PDC complaint filed after independent PAC mailer calls De’Sean Quinn ‘mayor’

CORRECTION: The political action committee that produced the mailer, South King County Working Families PAC, reported the expenditure to the Public Disclosure Commission through its own reporting requirements. An earlier version of this story incorrectly reported that De'Sean Quinn was required to report the expenditure. He has no connection to the mailer. The Tukwila Reporter apologizes for the error.

This mailing from an independent political action committee incorrectly refers to De'Sean Quinn as mayor of Tukwila. As a result

(CORRECTION: The political action committee that produced the mailer, South King County Working Families PAC, reported the expenditure to the Public Disclosure Commission through its own reporting requirements. An earlier version of this story incorrectly reported that De’Sean Quinn was required to report the expenditure. He has no connection to the mailer. The Tukwila Reporter apologizes for the error.)

The Washington state Public Disclosure Commission has received a complaint that a political action committee that supports De’Sean Quinn for Tukwila mayor violated campaign laws when it referred to Quinn as mayor in a mailing.

The complaint was filed by Dennis Robertson, who is the treasurer for Allan Ekberg’s campaign for mayor, after he received the mailer last weekend. Quinn and Ekberg are currently members of the Tukwila City Council, as is Robertson.

The mailer reads in part: “Tukwila Mayor De’Sean Quinn has a proven track record of promoting our local economy.”

The mailer was paid for by the South King County Working Families PAC, whose contributors include unions that have contributed directly to Quinn’s campaign.

“I have reported the violation to the state PDC; but that won’t change anything in time to deal with the impact the falsehood will have on potentially uninformed voters who often vote for the incumbent,” said Robertson.

“It is a sad thing to see happen in Tukwila elections that have historically been so straight-laced,” Robertson said, and “especially sad” that the mailing was done by what he described as an “outsider” organization.

Political action committees operate independently of a candidate’s campaign. The mailer, produced by Moxie Media of Seattle, indicates it wasn’t authorized by a candidate.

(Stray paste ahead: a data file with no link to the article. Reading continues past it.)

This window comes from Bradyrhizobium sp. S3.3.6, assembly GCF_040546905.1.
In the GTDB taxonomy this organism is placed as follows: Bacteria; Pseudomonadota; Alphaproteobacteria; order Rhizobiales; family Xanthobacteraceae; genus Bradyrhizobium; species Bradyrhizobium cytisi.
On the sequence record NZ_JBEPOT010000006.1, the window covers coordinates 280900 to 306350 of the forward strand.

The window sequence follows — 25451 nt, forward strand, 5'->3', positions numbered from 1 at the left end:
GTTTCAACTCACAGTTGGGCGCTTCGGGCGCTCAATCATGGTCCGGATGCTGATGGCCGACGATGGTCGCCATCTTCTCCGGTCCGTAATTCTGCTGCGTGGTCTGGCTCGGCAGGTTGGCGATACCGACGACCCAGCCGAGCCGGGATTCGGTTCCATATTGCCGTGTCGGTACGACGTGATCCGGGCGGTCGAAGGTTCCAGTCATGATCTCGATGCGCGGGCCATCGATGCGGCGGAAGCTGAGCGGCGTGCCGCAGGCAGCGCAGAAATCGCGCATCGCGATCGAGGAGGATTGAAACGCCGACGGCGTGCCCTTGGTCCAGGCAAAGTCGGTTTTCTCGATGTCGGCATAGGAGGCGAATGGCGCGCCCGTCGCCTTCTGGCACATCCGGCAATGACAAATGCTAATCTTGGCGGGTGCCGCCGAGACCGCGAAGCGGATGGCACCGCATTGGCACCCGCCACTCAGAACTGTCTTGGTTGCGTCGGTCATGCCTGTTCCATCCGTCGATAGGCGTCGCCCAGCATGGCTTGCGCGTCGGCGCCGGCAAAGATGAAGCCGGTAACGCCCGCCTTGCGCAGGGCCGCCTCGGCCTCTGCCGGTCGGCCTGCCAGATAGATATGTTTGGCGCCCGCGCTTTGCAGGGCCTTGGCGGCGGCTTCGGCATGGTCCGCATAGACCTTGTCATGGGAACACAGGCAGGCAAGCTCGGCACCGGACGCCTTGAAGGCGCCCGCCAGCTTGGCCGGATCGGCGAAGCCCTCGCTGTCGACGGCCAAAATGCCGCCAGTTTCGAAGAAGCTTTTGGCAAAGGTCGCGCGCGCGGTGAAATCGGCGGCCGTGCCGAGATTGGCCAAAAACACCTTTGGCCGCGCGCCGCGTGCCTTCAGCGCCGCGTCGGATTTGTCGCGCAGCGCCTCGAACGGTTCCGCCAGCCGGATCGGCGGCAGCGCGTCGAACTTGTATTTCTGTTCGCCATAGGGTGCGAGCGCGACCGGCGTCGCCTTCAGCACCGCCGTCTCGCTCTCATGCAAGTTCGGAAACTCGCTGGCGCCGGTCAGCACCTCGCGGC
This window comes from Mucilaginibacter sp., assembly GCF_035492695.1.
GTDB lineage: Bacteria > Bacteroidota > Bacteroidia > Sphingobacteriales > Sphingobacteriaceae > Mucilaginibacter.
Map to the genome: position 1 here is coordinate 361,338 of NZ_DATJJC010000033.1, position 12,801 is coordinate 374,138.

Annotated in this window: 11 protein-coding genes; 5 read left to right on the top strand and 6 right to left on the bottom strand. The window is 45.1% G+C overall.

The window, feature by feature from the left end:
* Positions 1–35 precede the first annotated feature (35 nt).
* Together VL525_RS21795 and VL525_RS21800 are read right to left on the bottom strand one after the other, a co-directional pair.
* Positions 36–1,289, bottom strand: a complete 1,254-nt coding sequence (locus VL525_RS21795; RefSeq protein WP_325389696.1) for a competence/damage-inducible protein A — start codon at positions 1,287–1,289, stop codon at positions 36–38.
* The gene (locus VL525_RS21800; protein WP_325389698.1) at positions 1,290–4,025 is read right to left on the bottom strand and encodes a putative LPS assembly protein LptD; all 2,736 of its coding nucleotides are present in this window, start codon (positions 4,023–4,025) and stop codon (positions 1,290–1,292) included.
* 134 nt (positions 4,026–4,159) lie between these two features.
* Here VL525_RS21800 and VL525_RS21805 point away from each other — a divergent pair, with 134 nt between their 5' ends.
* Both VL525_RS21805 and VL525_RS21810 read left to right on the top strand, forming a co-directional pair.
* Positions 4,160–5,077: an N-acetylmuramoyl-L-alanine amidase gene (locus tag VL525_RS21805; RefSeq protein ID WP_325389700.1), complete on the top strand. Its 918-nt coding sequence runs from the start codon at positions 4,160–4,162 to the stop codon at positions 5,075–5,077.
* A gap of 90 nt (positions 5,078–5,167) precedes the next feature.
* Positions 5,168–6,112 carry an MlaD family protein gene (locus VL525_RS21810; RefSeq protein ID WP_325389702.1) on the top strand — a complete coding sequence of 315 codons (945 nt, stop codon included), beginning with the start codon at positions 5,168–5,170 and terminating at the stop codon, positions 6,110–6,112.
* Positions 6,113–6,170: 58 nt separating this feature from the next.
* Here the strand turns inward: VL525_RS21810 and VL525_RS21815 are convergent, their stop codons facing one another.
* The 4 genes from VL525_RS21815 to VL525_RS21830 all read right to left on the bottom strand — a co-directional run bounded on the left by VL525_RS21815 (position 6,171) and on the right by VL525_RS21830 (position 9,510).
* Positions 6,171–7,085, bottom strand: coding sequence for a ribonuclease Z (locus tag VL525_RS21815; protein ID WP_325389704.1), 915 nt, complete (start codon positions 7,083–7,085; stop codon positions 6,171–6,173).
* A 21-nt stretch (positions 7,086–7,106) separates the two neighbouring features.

The political action committee  was required to report the expenditure in its PDC reports; the mailer’s cost, including postage, was $3,757. (An earlier version of the story incorrectly reported that Quinn had to report the expenditure.)

Quinn said he first saw the mailer when he returned from a trip on Sunday. He said he has made a commitment to follow public-disclosure laws in his campaign.

“They made a mistake. I am not happy about it. It’s an oversight on their part,” Quinn said, adding that all he can do is to continue talking about his commitment to middle-class values and to Tukwila.

He pointed out that unions interview candidates for office, supporting them based on “working relationships and how candidates respond to issues raised in those interviews.”

Raised in a working-class family, Quinn said he has “a lot of respect for unions. I have a lot of respect for working-class people and jobs.”

Adam Glickman, a spokesman for the Service Employees International Union, one of the contributors to the PAC, said referring to Quinn as the mayor was a mistake, which was missed by a “bunch of people” who looked at the campaign mailer before it was distributed.

The error wasn’t noticed until the PAC was contacted by the Tukwila Reporter.

“We apologize. This is not De’Sean’s fault,” Glickman said.

A check of the PAC’s website and digital ads showed no other such reference, he said.

“The good news is we only made the mistake once,” he said.

As of Tuesday morning, the Public Disclosure Commission had yet to post the complaint. The PDC is implementing a new complaint-management system.

Robertson said his complaint refers to RCW 42.17A.335 (1)(b) “Political advertising or an electioneering communication that falsely represents that a candidate is the incumbent for the office sought when in fact the candidate is not the incumbent.”

It is one of the subsections to this general statement: “It is a violation of this chapter for a person to sponsor with actual malice a statement constituting libel or defamation per se under the following circumstances.”

Ekberg said the mailing’s reference to Quinn as mayor is “an obvious blatant lie purposely done. It reeks of regional special interests trying to buy an election. Tukwila deserves more.”

Ekberg’s campaign is mostly self-funded, which includes $10,500 in personal loans to his campaign.

In response, Quinn said he’s had “a great opportunity” to work with different organizations and individuals and their support “reflects their confidence in me that I am a leader” and he’s someone who is committed, thoughtful and knows the issues.

What he describes as “this nonsense” about outside contributions and what they say about him “is just flatly untrue” and it doesn’t “fit with Tukwila’s values.”

[flipp]

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